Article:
myxoma virus

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Related to myxoma virus: Myxo, Leporipoxvirus
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Noun1.myxoma virus - a poxvirus closely related to smallpox virus; causes benign gelatinous tumors in humans
poxvirus - any of a group of viruses that can cause pox diseases in vertebrates
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- US-based oncolytic immunotherapy company OncoMyx Therapeutics, which was founded on the myxoma virus platform from Arizona State University, has closed a USD 25m series A financing led by Boehringer Ingelheim Venture Fund, Delos Capital, and Xeraya Capital with participation from Korea Investment Partners, City Hill Ventures, and Madison Partners, the company said.
Now the researchers have found that the myxoma virus, found in rabbits, can do double duty, quelling the unwanted side effects of a bone marrow transplant and destroying cancer cells, said the study published in the journal Blood.'Myxoma is one of the best strategies because it is effective but does not affect normal stem cells,' said the study's lead investigator Christopher Cogle, associate professor at University of Florida College of Medicine in the US.
McFadden, "Myxoma virus lacking the pyrin-like protein M013 is sensed in human myeloid cells by both NLRP3 and multiple toll-like receptors, which independently activate the inflammasome and NF-[kappa]Binnate response pathways," Journal of Virology, vol.
Current early stage melanoma treatments require minor surgery to cut out the cancer cells and healthy skin around a mole but the new research has created a peptide, or a chain of amino acids, that mimics how the proteins of the myxoma virus interact with melanoma cells.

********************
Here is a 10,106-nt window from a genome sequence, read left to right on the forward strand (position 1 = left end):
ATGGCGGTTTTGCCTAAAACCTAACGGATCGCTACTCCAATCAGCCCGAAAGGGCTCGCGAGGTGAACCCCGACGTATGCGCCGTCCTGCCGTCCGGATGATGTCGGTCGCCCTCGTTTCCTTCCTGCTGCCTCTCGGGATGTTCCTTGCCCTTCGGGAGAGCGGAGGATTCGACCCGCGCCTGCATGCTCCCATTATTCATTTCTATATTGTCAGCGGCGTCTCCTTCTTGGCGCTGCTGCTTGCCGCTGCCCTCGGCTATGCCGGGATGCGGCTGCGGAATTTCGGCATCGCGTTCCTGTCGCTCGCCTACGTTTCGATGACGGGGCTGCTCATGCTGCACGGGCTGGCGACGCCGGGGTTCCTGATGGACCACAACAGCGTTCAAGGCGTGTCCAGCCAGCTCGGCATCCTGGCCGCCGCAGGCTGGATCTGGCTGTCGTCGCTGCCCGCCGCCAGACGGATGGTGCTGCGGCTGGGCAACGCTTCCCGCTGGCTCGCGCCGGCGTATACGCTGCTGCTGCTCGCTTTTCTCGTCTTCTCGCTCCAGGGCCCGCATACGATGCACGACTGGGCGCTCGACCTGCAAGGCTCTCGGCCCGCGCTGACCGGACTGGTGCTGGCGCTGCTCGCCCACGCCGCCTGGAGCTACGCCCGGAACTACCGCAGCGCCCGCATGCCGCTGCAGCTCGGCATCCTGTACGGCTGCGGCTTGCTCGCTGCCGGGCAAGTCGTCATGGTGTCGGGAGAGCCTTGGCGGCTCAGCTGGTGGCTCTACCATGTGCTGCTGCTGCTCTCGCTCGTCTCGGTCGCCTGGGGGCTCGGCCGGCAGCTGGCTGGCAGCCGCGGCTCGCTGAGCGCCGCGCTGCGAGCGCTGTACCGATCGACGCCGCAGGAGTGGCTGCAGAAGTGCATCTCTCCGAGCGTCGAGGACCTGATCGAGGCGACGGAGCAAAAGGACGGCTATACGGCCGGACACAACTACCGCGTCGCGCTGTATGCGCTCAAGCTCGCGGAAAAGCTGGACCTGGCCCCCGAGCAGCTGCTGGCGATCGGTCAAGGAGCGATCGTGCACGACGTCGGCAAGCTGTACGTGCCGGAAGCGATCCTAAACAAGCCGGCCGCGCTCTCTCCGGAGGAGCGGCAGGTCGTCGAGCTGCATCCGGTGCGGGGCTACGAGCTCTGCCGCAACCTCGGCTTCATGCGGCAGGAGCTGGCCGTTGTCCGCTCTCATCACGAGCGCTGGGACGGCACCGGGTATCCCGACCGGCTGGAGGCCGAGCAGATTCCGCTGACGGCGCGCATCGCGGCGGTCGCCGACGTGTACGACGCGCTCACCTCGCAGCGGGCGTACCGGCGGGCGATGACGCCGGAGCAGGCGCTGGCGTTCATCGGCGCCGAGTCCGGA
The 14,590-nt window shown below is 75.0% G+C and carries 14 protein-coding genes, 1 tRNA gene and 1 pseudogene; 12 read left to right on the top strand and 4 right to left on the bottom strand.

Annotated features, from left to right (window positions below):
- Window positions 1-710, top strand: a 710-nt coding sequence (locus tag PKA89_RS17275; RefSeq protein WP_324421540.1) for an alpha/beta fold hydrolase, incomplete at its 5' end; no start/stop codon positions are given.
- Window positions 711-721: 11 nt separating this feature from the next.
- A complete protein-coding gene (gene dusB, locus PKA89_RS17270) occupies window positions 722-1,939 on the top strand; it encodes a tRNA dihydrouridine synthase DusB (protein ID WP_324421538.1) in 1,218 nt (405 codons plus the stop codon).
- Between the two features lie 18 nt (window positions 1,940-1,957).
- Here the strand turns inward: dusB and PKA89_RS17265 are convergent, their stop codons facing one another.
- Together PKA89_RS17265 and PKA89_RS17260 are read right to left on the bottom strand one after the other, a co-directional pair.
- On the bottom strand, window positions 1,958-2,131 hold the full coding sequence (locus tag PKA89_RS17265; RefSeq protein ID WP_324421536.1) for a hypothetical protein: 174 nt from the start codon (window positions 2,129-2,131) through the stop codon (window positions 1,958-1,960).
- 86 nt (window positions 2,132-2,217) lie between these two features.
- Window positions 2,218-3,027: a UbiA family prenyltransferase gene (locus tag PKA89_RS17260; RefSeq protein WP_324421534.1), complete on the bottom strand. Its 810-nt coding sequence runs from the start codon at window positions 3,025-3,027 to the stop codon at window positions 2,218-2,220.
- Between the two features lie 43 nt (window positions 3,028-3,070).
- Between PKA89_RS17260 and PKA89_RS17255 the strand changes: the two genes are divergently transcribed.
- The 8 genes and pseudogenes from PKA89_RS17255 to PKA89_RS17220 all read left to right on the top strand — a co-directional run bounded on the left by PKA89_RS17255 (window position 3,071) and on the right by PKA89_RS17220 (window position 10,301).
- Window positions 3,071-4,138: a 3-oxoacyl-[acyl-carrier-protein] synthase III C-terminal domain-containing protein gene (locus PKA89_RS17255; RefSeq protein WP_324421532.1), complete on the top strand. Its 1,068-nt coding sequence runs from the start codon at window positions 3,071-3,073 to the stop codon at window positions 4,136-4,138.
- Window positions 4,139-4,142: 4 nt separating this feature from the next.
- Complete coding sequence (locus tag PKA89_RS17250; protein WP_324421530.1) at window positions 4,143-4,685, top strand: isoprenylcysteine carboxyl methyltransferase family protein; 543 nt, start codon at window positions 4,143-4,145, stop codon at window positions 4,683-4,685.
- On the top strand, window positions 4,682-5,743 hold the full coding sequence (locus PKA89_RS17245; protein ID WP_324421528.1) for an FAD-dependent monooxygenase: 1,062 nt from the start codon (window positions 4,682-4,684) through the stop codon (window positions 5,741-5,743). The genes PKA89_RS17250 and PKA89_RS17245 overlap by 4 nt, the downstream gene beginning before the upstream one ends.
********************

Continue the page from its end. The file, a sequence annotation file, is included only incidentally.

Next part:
M11L: a novel mitochondria-localized protein of myxoma virus that blocks apoptosis of infected leukocytes.
The European rabbit, on the other hand, can be devastated by the myxoma virus.
(22) An example of this involved the natural selection of rabbits resistant to the virulent myxoma virus, which was documented during several epidemics deliberately induced to control the Australian rabbit population.
Interfering with ecosystems can have dire consequences for biodiversity, as conservation biologist Diana Bell of the University of East Anglia explained: when the South American myxoma virus was introduced into Europe in the 1950s to control rabbit populations, it contributed to the collapse of a species-rich ecosystem in which the rabbit was the keystone prey for more than 45 predators.
When the myxoma virus was deliberately introduced as a control measure in Australia in 1950, rabbit populations were decimated.
McFadden and his colleagues have instead pursued studies of myxoma virus, a variola relative that infects rabbits.
Since the 1930s, the myxoma virus had been proposed as a biological control agent, but it had proven ineffective in trials.